There are a lot of nice Christians out there making nice Christian movies, and I think most of them can be great and wonderful in their own way. But many of them sorta steer clear of the inherent messiness of faith. It’s completely understandable, because that messiness can kinda mess up the story they want to, and feel they should, tell. But it can leave the story just half told.
But God, as perfect as He is, never shies away from the mess. After all, the Bible is a pretty messy book. It’s filled with paradox and tension and conflict and mystery. Someone with a bent for book editing might well look at the thing and rip out verses and chapters and maybe half the Old Testament to make the core story—that of God’s boundless love for us—a bit neater, a bit cleaner. And if we’re really honest, we’d have to admit that we sorta edit the Bible already—plucking the “best” stories to read to our kids, the “best” verses to stitch into our throw pillows.
And there’s nothing really wrong with that: We don’t need to explain to first graders what a “harlot” is and why Sampson wanted to visit one. We don’t need to feel guilty that Leviticus doesn’t resonate with us as much as Romans.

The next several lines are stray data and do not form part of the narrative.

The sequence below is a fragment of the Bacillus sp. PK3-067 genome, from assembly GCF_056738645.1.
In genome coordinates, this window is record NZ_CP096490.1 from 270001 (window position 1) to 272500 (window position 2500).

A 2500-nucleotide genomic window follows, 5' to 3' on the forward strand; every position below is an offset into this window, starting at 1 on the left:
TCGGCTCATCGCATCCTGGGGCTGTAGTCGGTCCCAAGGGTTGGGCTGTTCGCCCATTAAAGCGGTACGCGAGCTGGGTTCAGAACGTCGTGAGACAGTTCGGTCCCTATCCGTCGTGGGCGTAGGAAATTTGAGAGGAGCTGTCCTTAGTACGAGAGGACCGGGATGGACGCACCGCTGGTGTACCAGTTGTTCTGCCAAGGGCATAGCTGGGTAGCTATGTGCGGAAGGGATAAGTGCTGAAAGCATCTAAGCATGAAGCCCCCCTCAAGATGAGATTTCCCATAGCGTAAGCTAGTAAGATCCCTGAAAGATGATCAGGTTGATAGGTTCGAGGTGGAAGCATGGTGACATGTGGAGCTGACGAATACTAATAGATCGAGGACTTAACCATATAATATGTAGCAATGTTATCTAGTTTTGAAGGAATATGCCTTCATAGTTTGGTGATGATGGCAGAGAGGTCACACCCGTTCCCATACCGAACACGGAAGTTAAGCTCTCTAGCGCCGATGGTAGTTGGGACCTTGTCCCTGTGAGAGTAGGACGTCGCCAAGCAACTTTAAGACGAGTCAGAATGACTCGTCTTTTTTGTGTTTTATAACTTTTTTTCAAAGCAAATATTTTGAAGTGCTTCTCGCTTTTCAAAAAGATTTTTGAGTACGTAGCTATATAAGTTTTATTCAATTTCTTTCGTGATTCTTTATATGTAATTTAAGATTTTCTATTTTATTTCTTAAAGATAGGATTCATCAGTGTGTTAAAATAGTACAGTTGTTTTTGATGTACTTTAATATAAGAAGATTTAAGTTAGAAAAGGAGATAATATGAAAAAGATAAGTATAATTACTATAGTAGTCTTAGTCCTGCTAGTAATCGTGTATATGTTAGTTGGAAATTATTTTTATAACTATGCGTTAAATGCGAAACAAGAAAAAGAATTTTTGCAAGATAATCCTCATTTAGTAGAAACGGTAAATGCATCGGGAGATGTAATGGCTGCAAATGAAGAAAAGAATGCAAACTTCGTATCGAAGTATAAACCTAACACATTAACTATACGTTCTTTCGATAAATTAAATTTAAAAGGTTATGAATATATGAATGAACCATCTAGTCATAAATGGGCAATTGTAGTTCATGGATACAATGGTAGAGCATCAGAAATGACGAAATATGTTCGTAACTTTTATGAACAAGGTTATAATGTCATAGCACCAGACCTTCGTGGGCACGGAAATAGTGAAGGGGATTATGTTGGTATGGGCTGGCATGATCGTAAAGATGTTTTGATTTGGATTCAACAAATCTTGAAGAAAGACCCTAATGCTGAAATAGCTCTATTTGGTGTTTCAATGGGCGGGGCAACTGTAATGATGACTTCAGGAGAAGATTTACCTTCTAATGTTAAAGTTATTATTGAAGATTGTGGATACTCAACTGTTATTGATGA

But  sometimes, I think we can forget how inherently messy this walk of faith was from the very beginning—how mysterious and confusing and, ultimately, paradoxically profound it can be. And so we end up not just telling half-told stories, but believing that’s all there is. And when we realize that our own walks of faith don’t feel quite so neat and tidy as we’ve come to believe Christianity is, it can freak us out a little. It can even shake our faith.
I wonder sometimes whether people would find it easier to embrace Christianity if we Christians were a bit more honest about the own messes in our lives—our problems and frustrations and failings. I know that, throughout my own strange, meandering journey to and through Christianity, I’ve always had an easier time trusting “messy” Christians than those who always seem to say and do the right things.